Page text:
Prices don't prevent scarcity, they simply allocate the resource more effectively than complex formulas or government decisions. There will only be a replacement for oil when it becomes scarce because seemingly outlandish people are now working on the solution. The more the pain at the pump the more the signal will be to the the outlandish to work on the change.

Your disappointment that folks are not do things because they understand ecomonics is also somewhat confusing to me. History and economics do not show the conquest of knowledge but the greedy choice to gain from agreements that create more benefits for the decider. The knowledge is limited to the provider who is paid by those who gain from the knowledge workers accomplishments.

Brian writes:

A really interesting podcast. I hadn't realized how little money theaters make on the tickets, and how much they depend on the sales of concessions.

One small thing to point out. It's right that people wouldn't buy the popcorn if their expected benefits didn't exceed the costs, however this also happens in a inefficient monopoly situation as well. While the two of you are correct that competition between different theaters does limit how far the price can shift from a true market equilibrium, the fact that the number of alternatives is so small once inside the turnstile does work to limit the elasticity of demand for the popcorn.

This monopoly like situation does permit the theaters to charge more than they would otherwise be able to.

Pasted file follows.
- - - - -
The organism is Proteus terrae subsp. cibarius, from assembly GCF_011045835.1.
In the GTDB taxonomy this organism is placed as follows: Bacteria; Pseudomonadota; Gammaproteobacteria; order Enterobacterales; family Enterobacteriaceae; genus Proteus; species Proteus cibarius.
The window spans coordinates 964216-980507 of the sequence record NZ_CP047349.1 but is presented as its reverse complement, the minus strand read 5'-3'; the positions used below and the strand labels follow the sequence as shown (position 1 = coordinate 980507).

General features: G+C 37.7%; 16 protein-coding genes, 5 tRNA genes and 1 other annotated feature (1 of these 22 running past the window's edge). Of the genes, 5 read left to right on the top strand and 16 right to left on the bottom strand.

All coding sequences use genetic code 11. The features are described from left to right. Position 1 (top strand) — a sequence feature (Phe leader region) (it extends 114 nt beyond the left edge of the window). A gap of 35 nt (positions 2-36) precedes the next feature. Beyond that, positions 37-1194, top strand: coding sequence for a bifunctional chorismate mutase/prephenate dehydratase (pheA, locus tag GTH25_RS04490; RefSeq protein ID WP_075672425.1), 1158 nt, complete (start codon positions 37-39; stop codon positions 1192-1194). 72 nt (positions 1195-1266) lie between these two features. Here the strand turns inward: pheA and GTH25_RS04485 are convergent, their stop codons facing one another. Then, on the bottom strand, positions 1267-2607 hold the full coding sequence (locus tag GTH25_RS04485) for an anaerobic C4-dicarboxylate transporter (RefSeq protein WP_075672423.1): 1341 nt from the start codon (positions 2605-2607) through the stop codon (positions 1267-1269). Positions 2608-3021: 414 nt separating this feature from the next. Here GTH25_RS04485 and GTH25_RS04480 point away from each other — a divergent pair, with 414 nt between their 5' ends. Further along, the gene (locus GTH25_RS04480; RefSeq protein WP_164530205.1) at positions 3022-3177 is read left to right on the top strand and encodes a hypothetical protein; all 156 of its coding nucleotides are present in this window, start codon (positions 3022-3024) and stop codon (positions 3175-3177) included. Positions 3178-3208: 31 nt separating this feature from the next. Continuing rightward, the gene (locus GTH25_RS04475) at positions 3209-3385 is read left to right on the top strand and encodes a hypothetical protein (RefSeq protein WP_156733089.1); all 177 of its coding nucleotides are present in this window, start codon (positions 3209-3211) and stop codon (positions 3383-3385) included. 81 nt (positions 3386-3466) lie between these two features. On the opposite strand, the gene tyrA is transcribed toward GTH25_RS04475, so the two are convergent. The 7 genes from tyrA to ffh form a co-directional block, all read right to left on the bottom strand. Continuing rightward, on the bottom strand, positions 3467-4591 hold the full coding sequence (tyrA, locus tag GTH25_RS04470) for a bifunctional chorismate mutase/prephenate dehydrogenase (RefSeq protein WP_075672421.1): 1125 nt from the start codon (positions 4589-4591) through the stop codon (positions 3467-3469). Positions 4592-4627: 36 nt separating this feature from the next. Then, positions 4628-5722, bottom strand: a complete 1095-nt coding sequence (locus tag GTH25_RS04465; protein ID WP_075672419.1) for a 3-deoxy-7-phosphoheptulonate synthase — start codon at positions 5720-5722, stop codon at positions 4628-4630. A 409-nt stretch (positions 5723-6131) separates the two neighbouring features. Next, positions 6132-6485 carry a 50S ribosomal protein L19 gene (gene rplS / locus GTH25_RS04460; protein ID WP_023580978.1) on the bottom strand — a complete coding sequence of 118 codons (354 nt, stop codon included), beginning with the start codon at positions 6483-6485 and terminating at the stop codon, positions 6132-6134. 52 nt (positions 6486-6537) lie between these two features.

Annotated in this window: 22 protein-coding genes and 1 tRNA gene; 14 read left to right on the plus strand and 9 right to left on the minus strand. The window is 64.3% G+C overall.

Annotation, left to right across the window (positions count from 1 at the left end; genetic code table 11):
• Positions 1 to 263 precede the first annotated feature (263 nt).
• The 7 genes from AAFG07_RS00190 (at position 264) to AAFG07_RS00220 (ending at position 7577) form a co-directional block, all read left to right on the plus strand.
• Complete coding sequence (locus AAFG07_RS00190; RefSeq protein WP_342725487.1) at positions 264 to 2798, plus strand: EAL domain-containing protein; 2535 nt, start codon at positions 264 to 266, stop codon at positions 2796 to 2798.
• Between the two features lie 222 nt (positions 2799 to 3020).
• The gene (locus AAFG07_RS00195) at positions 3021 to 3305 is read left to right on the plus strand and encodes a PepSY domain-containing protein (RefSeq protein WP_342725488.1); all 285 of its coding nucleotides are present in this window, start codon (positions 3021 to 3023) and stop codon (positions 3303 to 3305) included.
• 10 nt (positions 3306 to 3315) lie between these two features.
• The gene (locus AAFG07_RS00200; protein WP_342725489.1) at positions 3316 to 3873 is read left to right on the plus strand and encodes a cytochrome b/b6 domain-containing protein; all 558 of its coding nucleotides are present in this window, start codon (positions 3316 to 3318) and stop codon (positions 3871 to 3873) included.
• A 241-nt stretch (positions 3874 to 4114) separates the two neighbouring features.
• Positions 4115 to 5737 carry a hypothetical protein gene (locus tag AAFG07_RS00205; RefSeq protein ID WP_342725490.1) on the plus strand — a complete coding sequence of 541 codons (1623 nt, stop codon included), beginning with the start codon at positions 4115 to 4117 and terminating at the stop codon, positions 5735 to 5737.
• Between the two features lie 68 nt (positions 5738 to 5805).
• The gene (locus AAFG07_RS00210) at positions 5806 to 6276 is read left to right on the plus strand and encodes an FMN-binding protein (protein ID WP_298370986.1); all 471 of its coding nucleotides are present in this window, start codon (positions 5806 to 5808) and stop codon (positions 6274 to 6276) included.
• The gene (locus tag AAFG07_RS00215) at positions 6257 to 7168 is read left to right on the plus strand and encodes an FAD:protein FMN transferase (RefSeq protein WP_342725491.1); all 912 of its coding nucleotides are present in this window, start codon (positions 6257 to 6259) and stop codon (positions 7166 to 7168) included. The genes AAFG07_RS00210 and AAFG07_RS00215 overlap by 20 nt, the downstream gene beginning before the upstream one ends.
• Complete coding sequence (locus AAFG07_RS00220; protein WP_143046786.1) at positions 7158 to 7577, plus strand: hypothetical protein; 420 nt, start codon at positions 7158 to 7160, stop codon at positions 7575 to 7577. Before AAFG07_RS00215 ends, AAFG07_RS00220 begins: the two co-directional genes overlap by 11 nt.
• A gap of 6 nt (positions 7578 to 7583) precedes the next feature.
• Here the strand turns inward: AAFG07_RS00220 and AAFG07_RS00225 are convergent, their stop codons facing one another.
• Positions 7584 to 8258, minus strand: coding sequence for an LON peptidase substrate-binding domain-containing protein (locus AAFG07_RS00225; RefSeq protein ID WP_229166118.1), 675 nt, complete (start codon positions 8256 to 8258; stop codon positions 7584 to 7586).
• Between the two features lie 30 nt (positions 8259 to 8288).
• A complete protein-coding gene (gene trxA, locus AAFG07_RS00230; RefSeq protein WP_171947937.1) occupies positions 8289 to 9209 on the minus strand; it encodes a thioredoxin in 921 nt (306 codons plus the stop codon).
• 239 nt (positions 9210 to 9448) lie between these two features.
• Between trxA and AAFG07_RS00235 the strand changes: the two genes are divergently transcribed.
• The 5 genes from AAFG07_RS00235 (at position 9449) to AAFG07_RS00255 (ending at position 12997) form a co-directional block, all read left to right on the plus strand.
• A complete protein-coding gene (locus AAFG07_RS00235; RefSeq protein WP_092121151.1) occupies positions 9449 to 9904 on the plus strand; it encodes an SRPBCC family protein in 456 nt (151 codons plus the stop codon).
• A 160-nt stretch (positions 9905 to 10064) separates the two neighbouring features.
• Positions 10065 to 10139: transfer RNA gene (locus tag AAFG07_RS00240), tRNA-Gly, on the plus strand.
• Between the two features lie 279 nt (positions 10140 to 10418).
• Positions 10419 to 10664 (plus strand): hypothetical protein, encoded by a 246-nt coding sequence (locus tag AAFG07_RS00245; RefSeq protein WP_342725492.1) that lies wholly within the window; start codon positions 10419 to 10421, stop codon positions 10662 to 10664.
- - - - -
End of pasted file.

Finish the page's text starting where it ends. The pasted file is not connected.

T L Holaday writes:

Consider augmenting your taxi-medallion examples with another limited-by-rule commodity: the New York Stock Exchange handles seat. There is a continuous two-way market in New York Stock Exchange seats, with the bid and ask prices available to anyone interested. When the NYSE decides to increase the number of seats, every seat holder is issued a fractional seat in proportion to the increase. For example, if the number of seats is to be increased by 2%, every seat holder receives one-fiftieth of a seat. That way, the economic loss due to the dilution is offset by the economic gain of selling the fractional seat. A similar mechanism would work with taxi medallions and perhaps with other capitalized benefits.

James writes:

Question: Why are there sales on certain things when you would expect them to be in higher demand? Example: I noticed literally almost every kind of beer at the grocery store was on sale prior to the 4th of july weekend, when I suspect relatively more beer is sold.

Brian writes:

James, it's just a thought, but perhaps beer is rather elastic in demand. This would mean that decreasing the price at a time when the demand curve has shifted to the left (the time surrounding the 4th) they can get far more customers coming into the store than they otherwise would. Perhaps the store also hopes that these customers who are going in for beer will also buy other products which aren't marked down. They thus make up for their reduced profits in beer by getting higher sales in other regularly priced items.

Brian writes:

Oh sorry, I meant, "...when the demand curve has shifted to the right..." not, "...when the demand curve has shifted to the left..."

Amanda writes:

Just wanted to share an experience:
I was at an AMC theatre in Columbus,Ohio this past week and they let guests bring in their own food, just no alcohol. My jaw dropped. The ticket taker told us that it's because they know it makes it more affordable for people to goto movies.

Chris writes:

News story about the relation between gas price increase and traffic death decrease.
(http://www.physorg.com/news134913787.html)

Comments for this podcast episode have been closed
Return to top